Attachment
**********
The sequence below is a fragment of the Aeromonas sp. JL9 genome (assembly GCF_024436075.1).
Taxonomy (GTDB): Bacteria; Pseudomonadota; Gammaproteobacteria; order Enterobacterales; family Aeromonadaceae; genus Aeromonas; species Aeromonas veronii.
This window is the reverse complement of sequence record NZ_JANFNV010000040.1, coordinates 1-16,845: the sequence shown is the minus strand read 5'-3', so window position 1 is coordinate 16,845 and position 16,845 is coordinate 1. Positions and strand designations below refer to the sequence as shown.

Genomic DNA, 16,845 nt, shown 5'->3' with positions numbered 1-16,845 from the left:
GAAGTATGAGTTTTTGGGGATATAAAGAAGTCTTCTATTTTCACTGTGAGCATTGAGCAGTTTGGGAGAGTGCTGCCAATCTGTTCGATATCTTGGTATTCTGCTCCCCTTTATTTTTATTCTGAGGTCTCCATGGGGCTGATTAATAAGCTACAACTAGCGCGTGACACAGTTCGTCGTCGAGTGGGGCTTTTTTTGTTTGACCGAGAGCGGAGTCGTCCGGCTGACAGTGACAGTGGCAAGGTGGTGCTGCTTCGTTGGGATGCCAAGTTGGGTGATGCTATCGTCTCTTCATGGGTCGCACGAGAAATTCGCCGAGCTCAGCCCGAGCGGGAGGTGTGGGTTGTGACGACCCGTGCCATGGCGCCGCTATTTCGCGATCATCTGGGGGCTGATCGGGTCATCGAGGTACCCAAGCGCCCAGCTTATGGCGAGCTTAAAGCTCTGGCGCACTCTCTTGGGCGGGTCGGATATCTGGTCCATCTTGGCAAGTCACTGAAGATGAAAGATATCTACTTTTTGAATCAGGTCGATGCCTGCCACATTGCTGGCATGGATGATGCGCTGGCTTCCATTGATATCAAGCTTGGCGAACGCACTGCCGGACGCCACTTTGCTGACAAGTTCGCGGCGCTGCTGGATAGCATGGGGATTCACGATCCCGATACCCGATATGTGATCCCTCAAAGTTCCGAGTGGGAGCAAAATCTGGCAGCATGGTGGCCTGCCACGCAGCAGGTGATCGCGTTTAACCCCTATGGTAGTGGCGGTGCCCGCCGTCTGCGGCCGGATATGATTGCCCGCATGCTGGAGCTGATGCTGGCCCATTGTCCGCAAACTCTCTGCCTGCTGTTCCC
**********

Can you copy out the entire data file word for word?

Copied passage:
The sequence below is a fragment of the Aeromonas sp. JL9 genome (assembly GCF_024436075.1).
Taxonomy (GTDB): Bacteria; Pseudomonadota; Gammaproteobacteria; order Enterobacterales; family Aeromonadaceae; genus Aeromonas; species Aeromonas veronii.
This window is the reverse complement of sequence record NZ_JANFNV010000040.1, coordinates 1-16,845: the sequence shown is the minus strand read 5'-3', so window position 1 is coordinate 16,845 and position 16,845 is coordinate 1. Positions and strand designations below refer to the sequence as shown.

Genomic DNA, 16,845 nt, shown 5'->3' with positions numbered 1-16,845 from the left:
GAAGTATGAGTTTTTGGGGATATAAAGAAGTCTTCTATTTTCACTGTGAGCATTGAGCAGTTTGGGAGAGTGCTGCCAATCTGTTCGATATCTTGGTATTCTGCTCCCCTTTATTTTTATTCTGAGGTCTCCATGGGGCTGATTAATAAGCTACAACTAGCGCGTGACACAGTTCGTCGTCGAGTGGGGCTTTTTTTGTTTGACCGAGAGCGGAGTCGTCCGGCTGACAGTGACAGTGGCAAGGTGGTGCTGCTTCGTTGGGATGCCAAGTTGGGTGATGCTATCGTCTCTTCATGGGTCGCACGAGAAATTCGCCGAGCTCAGCCCGAGCGGGAGGTGTGGGTTGTGACGACCCGTGCCATGGCGCCGCTATTTCGCGATCATCTGGGGGCTGATCGGGTCATCGAGGTACCCAAGCGCCCAGCTTATGGCGAGCTTAAAGCTCTGGCGCACTCTCTTGGGCGGGTCGGATATCTGGTCCATCTTGGCAAGTCACTGAAGATGAAAGATATCTACTTTTTGAATCAGGTCGATGCCTGCCACATTGCTGGCATGGATGATGCGCTGGCTTCCATTGATATCAAGCTTGGCGAACGCACTGCCGGACGCCACTTTGCTGACAAGTTCGCGGCGCTGCTGGATAGCATGGGGATTCACGATCCCGATACCCGATATGTGATCCCTCAAAGTTCCGAGTGGGAGCAAAATCTGGCAGCATGGTGGCCTGCCACGCAGCAGGTGATCGCGTTTAACCCCTATGGTAGTGGCGGTGCCCGCCGTCTGCGGCCGGATATGATTGCCCGCATGCTGGAGCTGATGCTGGCCCATTGTCCGCAAACTCTCTGCCTGCTGTTCCC